Berlin (AFP) – Chancellor Angela Merkel’s center-right party on Saturday chose Armin Laschet, the pragmatic governor of Germany’s most populous state, as its new leader – sending a signal of continuity months before the election in which voters will decide who will become the new. Advisor.
Laschet defeated Frederick Mears, a conservative and one-time opponent of Merkel, at a CDU online conference. Laschet won 521 votes to Mers’s 466. A third candidate, prominent legislator Norbert Roettgen, was eliminated in the first round of the vote.
Saturday’s vote is not the last word on who will run as the center-right candidate for chancellor in the September 26 elections in Germany, but Laschet will either run for chancellor or have a big say in who will run.
Merkel, who has held the chancellor since 2005, announced in late 2018 that she would not run for a fifth term. She also stepped down from the leadership of the Christian Democratic Union.
The decision ends an 11-month leadership uncertainty in Germany’s most powerful party after outgoing leader Annegret Kramp Karenbauer, who had failed to impose her authority on the party, announced her resignation. The vote on her successor has been postponed twice due to the Coronavirus pandemic.
There was no clear favorite at Saturday’s convention, but the election of Merz would have at least a symbolic break with the Merkel era. Lachette will now have to work to secure the party’s unity.
In 2017 Laschet, 59, was elected governor of North Rhine-Westphalia, a traditional center-left stronghold. It rules the region in alliance with the pro-business Liberal Democrats, the CDU’s traditional ally on the right, but will likely be able to work fairly smoothly with a more liberal partner. Current polls indicate that the Green Environmental Party is a potential key to power in elections.
On Saturday, Lachette cited the value of continuity and moderation, citing supporters of President Donald Trump’s storming of the U.S. Capitol as an example of where intentional polarization could lead.
He told delegates before the vote: “Trust is what keeps us going and what has been broken in America.” “By polarizing, sowing discord, distrust, and systematic lying, the president has destroyed stability and confidence.”
“We must speak clearly, but not polarize,” Lachette said. “We must be able to integrate and unify society.”
He said that the party needs “continued success” and “we will not win unless we remain strong in the midst of society.”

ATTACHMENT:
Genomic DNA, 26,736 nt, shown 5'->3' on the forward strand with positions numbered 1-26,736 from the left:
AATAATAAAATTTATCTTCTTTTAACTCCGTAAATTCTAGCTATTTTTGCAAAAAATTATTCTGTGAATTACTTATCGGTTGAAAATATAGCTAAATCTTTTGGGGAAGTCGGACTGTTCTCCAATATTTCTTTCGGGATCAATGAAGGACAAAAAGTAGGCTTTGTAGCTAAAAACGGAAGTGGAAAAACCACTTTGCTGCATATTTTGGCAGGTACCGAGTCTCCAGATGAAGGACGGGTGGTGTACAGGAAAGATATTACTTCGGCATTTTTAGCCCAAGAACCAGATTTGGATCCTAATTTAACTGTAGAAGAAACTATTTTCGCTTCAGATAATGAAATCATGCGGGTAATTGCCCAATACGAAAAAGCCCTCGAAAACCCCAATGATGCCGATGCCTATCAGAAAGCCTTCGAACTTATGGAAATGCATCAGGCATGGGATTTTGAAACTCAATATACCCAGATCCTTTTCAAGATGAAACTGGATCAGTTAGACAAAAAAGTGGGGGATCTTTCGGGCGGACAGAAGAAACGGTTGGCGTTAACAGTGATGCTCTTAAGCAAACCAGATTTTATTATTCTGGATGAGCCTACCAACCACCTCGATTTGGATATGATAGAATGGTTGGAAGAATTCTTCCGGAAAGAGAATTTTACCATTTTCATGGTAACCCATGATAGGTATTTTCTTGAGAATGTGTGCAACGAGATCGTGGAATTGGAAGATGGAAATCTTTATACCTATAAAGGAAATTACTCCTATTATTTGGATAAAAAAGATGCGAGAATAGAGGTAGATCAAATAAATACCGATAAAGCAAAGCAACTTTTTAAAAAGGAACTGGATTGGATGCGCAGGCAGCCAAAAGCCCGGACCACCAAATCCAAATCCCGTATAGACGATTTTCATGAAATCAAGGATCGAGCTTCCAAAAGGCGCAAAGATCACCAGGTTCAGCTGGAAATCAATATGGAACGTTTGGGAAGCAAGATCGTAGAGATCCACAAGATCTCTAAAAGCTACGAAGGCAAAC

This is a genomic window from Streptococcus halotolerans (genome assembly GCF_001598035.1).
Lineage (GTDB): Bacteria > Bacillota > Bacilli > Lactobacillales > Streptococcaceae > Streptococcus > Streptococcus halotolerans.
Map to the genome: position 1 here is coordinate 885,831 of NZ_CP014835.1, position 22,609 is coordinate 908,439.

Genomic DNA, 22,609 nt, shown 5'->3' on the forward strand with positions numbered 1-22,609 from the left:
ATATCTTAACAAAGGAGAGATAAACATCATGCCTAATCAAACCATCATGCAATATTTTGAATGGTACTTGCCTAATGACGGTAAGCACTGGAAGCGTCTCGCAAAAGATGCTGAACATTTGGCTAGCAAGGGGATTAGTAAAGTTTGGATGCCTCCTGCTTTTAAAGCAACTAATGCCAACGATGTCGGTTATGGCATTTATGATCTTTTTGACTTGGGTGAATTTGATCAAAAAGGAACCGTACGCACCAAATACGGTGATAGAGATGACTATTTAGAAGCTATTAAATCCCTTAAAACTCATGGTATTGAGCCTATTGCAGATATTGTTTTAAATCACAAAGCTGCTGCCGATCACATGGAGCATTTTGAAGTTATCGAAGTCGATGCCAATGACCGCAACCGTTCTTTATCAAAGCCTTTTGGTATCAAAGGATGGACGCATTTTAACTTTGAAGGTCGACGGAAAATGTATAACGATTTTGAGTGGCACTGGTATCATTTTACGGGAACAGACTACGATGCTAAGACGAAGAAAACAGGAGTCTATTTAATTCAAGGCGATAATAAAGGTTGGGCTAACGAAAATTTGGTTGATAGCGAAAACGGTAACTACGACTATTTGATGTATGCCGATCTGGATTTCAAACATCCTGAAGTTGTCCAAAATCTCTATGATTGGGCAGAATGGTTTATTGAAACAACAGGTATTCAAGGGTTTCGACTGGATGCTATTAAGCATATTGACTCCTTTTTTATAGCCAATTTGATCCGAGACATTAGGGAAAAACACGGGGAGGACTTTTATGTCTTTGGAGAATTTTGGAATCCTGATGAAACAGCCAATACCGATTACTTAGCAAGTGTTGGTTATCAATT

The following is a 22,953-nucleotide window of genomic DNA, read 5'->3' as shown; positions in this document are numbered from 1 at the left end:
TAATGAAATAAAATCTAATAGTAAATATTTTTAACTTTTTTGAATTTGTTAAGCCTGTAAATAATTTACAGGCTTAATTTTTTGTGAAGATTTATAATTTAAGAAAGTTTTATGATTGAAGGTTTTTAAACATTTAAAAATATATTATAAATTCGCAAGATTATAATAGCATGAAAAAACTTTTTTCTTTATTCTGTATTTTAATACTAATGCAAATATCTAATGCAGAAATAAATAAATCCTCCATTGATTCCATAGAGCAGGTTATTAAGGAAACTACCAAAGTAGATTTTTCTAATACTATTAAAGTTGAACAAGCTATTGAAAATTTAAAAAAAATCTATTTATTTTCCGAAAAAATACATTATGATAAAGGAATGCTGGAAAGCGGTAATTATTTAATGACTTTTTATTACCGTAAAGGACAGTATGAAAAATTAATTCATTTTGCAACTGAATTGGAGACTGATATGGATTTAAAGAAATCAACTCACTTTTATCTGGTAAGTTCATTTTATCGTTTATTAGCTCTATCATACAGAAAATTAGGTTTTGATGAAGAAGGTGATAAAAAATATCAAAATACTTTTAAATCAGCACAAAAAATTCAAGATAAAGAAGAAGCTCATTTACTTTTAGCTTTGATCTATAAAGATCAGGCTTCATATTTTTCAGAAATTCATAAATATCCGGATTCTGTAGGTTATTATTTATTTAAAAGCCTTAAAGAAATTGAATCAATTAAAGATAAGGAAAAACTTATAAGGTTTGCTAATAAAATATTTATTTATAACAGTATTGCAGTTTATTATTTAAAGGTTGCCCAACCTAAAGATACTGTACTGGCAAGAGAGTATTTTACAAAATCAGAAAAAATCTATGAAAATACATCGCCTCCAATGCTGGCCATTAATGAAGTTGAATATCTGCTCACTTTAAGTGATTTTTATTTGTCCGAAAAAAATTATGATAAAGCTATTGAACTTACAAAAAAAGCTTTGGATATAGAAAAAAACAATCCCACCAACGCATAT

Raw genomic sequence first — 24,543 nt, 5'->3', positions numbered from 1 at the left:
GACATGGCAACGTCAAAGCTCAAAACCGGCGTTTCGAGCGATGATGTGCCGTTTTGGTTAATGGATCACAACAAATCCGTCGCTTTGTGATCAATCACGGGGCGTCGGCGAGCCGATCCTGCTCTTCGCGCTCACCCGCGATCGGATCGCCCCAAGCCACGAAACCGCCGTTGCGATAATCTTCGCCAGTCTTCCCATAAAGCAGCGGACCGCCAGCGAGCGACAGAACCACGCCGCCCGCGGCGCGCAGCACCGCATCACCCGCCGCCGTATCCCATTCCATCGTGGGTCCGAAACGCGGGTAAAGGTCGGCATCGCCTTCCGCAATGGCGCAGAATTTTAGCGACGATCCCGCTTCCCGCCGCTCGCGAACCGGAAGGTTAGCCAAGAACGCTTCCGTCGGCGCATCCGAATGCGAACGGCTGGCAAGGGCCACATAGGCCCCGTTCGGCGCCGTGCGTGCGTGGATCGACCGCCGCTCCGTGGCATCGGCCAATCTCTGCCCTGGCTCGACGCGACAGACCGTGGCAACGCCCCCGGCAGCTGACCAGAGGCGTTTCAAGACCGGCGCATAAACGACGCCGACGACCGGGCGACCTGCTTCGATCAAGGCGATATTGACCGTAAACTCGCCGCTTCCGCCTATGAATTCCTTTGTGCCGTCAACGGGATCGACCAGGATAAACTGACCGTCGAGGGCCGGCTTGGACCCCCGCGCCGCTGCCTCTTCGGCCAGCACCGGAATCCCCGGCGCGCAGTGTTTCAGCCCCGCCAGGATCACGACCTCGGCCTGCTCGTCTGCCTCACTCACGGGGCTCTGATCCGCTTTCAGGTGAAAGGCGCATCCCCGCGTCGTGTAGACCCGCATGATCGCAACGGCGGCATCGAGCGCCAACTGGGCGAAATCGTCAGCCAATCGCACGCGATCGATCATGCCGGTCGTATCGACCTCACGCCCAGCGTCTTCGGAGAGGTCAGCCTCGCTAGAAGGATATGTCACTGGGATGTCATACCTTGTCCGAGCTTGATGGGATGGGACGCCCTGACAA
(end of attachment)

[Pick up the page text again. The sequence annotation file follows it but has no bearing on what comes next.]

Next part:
Laschet said, “There are a lot of people who, above all, find Angela Merkel good and only then the CDU.” He added that “we need this trust now as a party” and that “we must work for this trust.”
Saturday’s result will now be formally validated in the postal ballot – which is expected to be a formality but is required by German law.
The CDU is part of the Union Bloc together with the Christian Social Union of Bavaria only, and the two parties together will decide the center-right candidate for the position of chancellor. The union is currently ranked in healthy progress in the poll, helped by positive reviews of Merkel’s handling of the pandemic.
Marcus Suidder, leader of the Christian Social Union, Governor of Bavaria, is widely considered a potential candidate after gaining political standing during the pandemic. Some also consider Health Minister Jens Spahn, who supported Lachit and was elected as one of his deputies, a possible candidate.
Polls showed Soeder’s rankings outperformed those earned by CDU candidates on Saturday. Lachette has garnered mixed opinions on the pandemic, particularly as an outspoken advocate for easing restrictions after the first phase last year.
Not much should expect honeymooners as the leader of CDU. This year is also marked by the six-state elections, the first of which is in mid-March.
Merkel, now 66, has led Germany and Europe through a series of crises since taking office. It has also repeatedly severed conservatism, for example by speeding up Germany’s exit from nuclear energy and ending military conscription.
Its decision in 2015 to allow large numbers of immigrants led to divisions on the center-right and strengthened the far-right Alternative for Germany party, which entered the German parliament two years later.
The leader of the AfD, Joerg Meuthen, said that the election of Laschet means that the CDU “will continue Merkling’s efforts” and affirmed that his party “remains the only conservative party in Germany.”